A string of controversies in recent years involving tech companies has led many observers to call for stronger antitrust enforcement and a tougher competition policy. A new addition to this public demand comes from an unlikely source: In Nov 2018, the Supreme Court heard oral arguments in a case brought by Apple to dismiss a lawsuit from Robert Pepper and three other iPhone owners. The defendants in Apple Inc. v. Pepper accuse the company of acting like a monopolist by controlling which apps to publish in its app store, taking a cut of sales, and prohibiting other app distributors.
It is time to move past the political and marketing talking points to consider both the promise of 5G and the challenge to its realization. First of all, to call 5G a “race” is a deceptive metaphor. A “race” connotes a contest along a common course with a start and finish. The reality is that 5G networks will be built piece-by-piece, area-by-area, and application-by-application over a protracted period of years. The national strategy for 5G needs to move beyond slogans and press releases.
The Nov 27 Senate hearing on the activities of the Federal Trade Commission highlighted the shortcomings of applying industrial-era thinking to internet-era challenges. The new digital reality calls for both expansive regulatory oversight as well as legislative action. FTC Chairman Joseph Simons' constrained description of the FTC’s authority highlights the need for creative new responses the the ongoing collision between conservative dogma and the unconstrained activities of Big Tech.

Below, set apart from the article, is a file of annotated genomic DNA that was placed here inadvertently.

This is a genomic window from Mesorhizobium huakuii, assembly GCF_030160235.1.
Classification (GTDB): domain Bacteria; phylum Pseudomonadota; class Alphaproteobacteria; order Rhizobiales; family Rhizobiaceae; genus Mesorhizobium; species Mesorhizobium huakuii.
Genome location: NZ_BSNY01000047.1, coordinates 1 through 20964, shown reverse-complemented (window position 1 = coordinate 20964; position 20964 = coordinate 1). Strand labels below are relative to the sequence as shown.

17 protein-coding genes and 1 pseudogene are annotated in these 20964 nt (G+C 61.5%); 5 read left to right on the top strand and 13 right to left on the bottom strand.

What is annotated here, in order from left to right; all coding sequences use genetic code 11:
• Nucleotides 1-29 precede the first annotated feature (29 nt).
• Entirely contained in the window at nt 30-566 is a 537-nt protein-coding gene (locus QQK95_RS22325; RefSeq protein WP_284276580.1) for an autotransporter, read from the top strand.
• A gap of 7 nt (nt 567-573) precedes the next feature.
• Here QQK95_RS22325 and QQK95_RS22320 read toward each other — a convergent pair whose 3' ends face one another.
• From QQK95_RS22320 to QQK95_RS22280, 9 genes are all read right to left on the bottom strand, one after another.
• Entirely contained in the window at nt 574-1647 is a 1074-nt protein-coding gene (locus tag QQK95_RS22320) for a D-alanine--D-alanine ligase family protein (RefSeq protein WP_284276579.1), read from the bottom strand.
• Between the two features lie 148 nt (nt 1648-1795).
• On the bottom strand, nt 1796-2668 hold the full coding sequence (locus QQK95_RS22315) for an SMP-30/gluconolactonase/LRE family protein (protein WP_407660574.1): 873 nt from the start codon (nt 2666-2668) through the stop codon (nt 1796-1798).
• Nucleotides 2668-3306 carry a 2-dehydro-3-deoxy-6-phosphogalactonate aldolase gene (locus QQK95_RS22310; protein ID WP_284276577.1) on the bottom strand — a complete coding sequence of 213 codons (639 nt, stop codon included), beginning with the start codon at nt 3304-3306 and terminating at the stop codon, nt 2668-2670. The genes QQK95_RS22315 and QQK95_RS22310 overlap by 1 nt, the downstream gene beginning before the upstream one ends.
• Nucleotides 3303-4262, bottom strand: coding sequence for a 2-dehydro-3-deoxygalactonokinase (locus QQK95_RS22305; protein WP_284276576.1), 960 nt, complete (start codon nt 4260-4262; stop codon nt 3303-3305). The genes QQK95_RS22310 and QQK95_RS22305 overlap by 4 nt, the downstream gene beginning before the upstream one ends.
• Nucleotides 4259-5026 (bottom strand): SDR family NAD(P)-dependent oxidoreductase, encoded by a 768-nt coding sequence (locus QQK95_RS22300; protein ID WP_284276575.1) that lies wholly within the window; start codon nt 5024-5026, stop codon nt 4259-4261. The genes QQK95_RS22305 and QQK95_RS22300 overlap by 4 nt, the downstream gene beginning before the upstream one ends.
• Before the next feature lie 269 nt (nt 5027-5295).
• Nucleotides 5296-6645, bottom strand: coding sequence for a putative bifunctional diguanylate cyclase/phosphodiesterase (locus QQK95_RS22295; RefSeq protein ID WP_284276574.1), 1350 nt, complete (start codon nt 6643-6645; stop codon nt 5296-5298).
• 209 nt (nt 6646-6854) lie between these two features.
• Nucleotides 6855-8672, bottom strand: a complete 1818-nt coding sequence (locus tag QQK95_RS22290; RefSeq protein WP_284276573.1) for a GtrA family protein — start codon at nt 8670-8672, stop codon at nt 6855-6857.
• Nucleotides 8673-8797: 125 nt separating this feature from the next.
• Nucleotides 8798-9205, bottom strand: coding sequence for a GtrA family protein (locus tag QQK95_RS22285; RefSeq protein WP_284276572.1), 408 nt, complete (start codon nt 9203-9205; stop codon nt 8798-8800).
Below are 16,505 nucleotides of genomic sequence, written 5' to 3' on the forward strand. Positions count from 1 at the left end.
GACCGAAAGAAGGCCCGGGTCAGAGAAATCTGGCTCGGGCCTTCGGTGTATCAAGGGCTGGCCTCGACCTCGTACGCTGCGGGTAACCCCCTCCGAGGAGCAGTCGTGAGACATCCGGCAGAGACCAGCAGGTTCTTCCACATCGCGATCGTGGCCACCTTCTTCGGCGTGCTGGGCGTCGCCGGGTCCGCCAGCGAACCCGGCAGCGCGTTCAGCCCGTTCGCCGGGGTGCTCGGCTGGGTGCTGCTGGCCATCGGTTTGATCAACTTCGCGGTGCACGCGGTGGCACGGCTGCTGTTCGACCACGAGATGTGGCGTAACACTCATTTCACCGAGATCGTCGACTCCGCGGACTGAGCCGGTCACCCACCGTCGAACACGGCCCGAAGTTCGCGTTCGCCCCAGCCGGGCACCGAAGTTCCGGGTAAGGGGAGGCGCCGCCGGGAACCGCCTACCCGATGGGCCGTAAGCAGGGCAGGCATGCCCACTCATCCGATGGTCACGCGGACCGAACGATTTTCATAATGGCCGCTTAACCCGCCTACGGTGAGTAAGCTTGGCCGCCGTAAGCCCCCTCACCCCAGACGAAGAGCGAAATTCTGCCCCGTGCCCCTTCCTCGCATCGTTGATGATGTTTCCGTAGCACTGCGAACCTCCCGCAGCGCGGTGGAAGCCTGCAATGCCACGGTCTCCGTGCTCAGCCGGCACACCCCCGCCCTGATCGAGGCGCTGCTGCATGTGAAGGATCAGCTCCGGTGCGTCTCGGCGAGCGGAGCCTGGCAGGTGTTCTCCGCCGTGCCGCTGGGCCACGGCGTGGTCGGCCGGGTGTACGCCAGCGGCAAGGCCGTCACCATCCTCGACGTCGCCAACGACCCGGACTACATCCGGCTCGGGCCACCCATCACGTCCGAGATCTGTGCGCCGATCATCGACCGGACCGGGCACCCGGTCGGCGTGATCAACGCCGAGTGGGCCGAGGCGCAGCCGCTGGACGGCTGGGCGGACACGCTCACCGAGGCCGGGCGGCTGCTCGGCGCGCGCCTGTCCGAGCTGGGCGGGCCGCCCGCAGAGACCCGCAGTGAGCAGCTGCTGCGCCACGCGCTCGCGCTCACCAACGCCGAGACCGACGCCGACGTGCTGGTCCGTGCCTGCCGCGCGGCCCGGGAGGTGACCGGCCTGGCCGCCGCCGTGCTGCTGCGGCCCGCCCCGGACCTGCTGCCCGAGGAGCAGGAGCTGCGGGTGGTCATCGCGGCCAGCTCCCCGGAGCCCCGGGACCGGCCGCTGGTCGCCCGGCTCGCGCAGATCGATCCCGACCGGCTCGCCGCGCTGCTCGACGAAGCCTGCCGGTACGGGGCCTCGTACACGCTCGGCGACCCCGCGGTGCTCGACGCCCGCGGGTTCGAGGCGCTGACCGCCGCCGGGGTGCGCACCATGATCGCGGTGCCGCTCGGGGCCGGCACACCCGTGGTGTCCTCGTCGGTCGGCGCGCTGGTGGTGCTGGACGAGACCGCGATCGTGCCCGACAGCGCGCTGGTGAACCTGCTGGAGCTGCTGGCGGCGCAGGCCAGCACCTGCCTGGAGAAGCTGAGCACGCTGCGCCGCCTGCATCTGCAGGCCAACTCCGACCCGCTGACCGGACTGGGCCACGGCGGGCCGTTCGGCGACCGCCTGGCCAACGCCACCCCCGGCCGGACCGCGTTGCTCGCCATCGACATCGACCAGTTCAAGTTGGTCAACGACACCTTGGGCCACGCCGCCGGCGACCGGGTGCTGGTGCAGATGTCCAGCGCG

The digital era has spurred tremendous advancements throughout human society, but it has also led to immense instability and inequality. Now, a handful of companies maintain unfettered dominance over key components of economic activity, with little signs of slowing. In this paper, Tom Wheeler sheds light on the issues of the information age by demonstarting its parallels with the Gilded Age, during which rapid industrial expansion led to centralized power and eventually gave way to massive reforms.
If the American people and Congress are looking to the Federal Trade Commission (FTC) for leadership in the protection of personal privacy, they should prepare for disappointment. In a recent filing with the Commerce Department’s National Telecommunications and Information Administration, the FTC walked away from giving consumers meaningful control of their private information. The bromides they espoused sound remarkably similar to the arguments of the companies that routinely exploit our privacy.